Alaska pilots are inspiring young women to pursue careers in the skies

Alaska Airlines Chief Pilot Kim in San Francisco. Photo by Joe Nicholson

Kim, also a 2022 Customer Service Legend, one of our company’s highest honors.

San Francisco Base Chief Pilot Kim was a young girl when she learned about flying.

“I was surrounded by neighbors and family friends, all of whom were pilots; I used to think how lucky those guys were to get to fly for a living,” Kim recently told a crowd attending the Silicon Valley Business Journal Women of Influencer Awards. “I was fascinated with anything having to do with flying and airplanes.”

But it wasn’t until years later, when she met a woman who was a commercial airline pilot, that she realized becoming a captain was actually in her reach.

“It was my ‘ah-ha’ moment that changed the trajectory of my life and ultimately brought me to Alaska Airlines,” she said.

Kim not only became a pilot – she’s made sure to teach young girls that the sky is the limit for them in the aviation industry.

“When I see a young child, I recognize the importance of stopping and taking the time and putting forth the effort to answer their questions and talk to them,” she says. “I feel like you never know when their ‘aha moment’ will happen like mine did.”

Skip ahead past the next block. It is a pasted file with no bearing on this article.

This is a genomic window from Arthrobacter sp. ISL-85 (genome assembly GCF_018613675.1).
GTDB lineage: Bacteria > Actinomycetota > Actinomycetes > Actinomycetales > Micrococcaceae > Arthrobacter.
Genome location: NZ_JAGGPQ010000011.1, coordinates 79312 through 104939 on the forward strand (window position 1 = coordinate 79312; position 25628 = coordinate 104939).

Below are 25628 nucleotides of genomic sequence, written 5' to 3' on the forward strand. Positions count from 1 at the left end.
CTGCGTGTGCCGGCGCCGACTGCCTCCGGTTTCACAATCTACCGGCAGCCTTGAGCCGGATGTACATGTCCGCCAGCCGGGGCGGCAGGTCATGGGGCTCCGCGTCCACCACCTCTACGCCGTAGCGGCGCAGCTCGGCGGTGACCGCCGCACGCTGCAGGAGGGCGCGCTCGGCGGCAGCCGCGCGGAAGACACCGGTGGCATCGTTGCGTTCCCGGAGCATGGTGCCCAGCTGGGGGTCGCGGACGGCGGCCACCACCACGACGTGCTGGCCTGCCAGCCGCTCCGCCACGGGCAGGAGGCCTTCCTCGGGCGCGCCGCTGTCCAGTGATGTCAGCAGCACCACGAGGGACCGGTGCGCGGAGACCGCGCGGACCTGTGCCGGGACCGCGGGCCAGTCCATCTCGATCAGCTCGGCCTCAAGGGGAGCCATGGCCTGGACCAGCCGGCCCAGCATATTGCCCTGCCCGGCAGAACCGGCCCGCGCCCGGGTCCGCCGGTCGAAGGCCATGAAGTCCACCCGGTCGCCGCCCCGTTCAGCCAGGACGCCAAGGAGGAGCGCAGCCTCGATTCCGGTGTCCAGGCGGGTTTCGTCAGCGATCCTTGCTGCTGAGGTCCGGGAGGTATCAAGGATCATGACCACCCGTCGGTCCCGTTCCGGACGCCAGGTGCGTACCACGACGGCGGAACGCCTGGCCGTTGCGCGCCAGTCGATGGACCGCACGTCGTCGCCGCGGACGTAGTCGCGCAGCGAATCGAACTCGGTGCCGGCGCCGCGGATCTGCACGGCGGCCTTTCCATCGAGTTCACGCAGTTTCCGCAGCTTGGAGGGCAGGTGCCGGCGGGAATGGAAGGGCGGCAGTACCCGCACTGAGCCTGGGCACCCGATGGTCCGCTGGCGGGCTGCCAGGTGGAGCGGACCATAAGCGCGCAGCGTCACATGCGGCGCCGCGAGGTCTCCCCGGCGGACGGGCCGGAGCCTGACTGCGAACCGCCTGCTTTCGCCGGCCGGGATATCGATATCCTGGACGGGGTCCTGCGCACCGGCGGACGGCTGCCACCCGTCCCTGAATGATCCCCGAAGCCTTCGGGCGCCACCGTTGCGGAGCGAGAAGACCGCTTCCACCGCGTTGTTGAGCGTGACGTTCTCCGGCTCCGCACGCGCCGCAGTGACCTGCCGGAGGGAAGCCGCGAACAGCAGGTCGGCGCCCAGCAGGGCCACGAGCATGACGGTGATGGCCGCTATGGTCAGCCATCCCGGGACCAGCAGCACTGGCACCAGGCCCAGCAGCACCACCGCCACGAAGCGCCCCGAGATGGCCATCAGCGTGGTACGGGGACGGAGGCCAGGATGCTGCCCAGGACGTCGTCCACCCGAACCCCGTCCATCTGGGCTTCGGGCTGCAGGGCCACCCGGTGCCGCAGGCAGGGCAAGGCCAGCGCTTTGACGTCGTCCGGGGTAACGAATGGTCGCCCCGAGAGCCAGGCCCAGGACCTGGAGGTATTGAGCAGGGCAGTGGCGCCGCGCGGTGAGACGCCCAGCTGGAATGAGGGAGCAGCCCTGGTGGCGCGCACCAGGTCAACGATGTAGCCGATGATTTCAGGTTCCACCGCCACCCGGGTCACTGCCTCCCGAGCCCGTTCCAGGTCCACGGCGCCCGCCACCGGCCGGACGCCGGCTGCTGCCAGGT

For the last 30 years, Kim has flown the Boeing 727, 737 and Airbus 320. Before her recent promotion to Base Chief Pilot, Kim was a captain and check pilot. She trained new pilots and helped with captain upgrades and proficiency checks for existing captains.

Kim makes Alaska proud as a skilled pilot but also because of her commitment to giving back.

She volunteers for the non-profit organization Pilots for Kids in San Francisco, which aims to bring a smile to young cancer patients at John Muir Medical Center by simulating “first flight” experiences.

From the comfort of their beds, the patients pretend they’re pilots taking off and landing their first flight as Kim and her colleagues act as the first officer and air traffic controller.

“I remember a young boy who was having a very difficult time, and you could hear him going, ‘Mom, this is the best hospital ever,’” Kim said. “You’re wiping the tears off your eyes because it’s pretty profound.”

Kim was among a group of volunteers who also painted a smiling airplane over a plain, white wall in the room where children receive chemotherapy at John Muir Health.

It may be no surprise to many that Kim was recently named a recipient of Alaska Airlines’ Legends Award, one of the company’s highest honors, for her accomplishments in the sky and on the ground.

It feels profoundly humbling to be in the company of people I admire and respect,” Kim said. “I feel like it’s a recognition of what all of us try to do every day in taking care of each other and our guests. It’s pretty special.”